I went to high school with two professional athletes.
No, I didn’t know them personally or have their phone numbers. It was a big school and I’m sure it would shock you to hear I wasn’t much of an athlete in high school.
I may not be best friends with either of them, but I do know quite a bit about Johnny Flynn and James Starks. Flynn once handed me a ten dollar bill when he was in Honor Society, and most people from high school know more about Buck than we’d like to admit.
Of course, Flynn was a star at Syracuse with fellow Wolverine Paul Harris and went on to be an NBA lottery pick. Starks went on to the University at Buffalo, sent the Bulls to a bowl game and was drafted by the Green Bay Packers.
I on the other hand graduated from Canisius College and write about high school sports for a small local newspaper. I feel we are equally successful.
While Flynn and Starks have struggled with injuries and limited playing time, I have struggled with a low-paying career and the crippling reality of student loans. We clearly share the same spirit animal.
The reality is that the three of us have almost nothing in common other than where we went to school. Even growing up we were very different, which is why we are not friends. Paul Harris, who is currently trying to save his career in the NBA Development league, has even less in common with me.
In Western New York it seems that we look to praise those that rise from obscurity and become something, if only because that means they represent us as a region when they do good things. We somehow take the success of others as a sign that we matter, despite the fact that for the most part, no one cares when someone was born.
Our sports teams are full of people that were born in places we’ve never been to, but when someone from Western New York can score goals or catch touchdowns their birthplace matters to us more than anything. I get the reasons behind it, the inferiority complex we carry as a region means that fun facts useful only in games of Jeopardy! or Trivial Pursuit can become so much more.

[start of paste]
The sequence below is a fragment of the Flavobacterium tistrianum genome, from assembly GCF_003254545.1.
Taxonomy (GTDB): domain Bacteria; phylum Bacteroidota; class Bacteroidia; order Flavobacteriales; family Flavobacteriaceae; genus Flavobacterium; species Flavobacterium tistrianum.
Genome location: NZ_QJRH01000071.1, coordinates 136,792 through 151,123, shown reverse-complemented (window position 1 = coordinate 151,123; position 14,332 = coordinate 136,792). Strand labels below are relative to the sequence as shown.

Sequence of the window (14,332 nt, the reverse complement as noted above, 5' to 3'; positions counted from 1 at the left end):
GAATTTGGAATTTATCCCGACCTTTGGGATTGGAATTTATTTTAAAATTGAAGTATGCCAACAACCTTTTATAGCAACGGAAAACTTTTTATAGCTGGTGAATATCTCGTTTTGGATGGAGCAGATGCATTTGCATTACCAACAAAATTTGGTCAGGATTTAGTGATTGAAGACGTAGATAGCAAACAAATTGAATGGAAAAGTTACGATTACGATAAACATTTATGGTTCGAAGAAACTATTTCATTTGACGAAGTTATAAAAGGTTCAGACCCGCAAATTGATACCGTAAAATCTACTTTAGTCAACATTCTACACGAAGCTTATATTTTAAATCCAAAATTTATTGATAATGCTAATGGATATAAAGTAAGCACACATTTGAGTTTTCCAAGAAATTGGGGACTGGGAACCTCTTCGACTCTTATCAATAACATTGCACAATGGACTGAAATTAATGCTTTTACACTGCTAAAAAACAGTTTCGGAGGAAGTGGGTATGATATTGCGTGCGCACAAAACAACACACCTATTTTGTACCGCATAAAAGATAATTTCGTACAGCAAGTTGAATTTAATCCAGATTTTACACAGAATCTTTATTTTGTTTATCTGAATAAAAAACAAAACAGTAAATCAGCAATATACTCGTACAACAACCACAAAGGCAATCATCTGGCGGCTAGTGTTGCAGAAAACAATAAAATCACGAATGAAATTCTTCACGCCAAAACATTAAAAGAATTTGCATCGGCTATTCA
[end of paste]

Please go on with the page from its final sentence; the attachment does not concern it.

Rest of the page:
We are desperate for a sign of progress, of hope that good things can happen around here. When politics and economics fail we end up with sports, and a tight end playing for the Patriots is often as good as we get.
There are thousands and thousands of high school athletes in this area that will never be Rob Gronkowski or Mike Williams. Right now my job is to write about these teenagers and decide which ones are worth talking about. Sometimes it is obvious, such as Niagara Falls’ Dale Stewart, who happens to be James Starks’ brother and is headed to UB next fall.
Stewart is an athletic freak of nature that runs track and flirted with a role on the Niagara Falls basketball team, currently ranked as the top team in WNY.
Dale has the chance to follow in his brother’s footsteps if he plays his cards right, but yesterday was a pretty big day for Starks himself. He has struggled to get into the Packers lineup and really show what he can do, and missing his entire senior season made his draft stock drop like a rock.
There were rumors flying that he wasn’t going to make it, dulling the usual optimism about Western New York products considerably. Maybe his work ethic isn’t good enough or he gets too injured. Brandon Jackson and Ryan Grant and all that; maybe he’s too far down the depth chart.
But talk is just that, and seeing him finally break through on the field was an awesome thing to watch. Watching Marshawn Lynch hit the end zone was fun, but seeing Starks break a 27-yard run and later get another 19-yarder in a game where he saw 23 carries for 123 yards was just as rewarding.
And yes, it’s because he’s from my city. I don’t have any ties to Gronkowski or Williams or even Harris and Starks, but sometimes those little signs really do mean something. Starks’ performance doesn’t mean he is heading to Canton or even that he will start for the Packers next season. But it is progress, a breakthrough we’ve been waiting for all season and maybe, for someone like him, for a lot longer.
I have no idea if Dale Stewart can do the things his brother has, but I know thousands of people in Western New York will wake up this morning and read about what James Starks did for the Green Bay Packers last night. They will know where he went to high school and later to college, and where he grew up.
I can’t speak for other cities but I know those things will matter to them, even if it’s just for a second or two.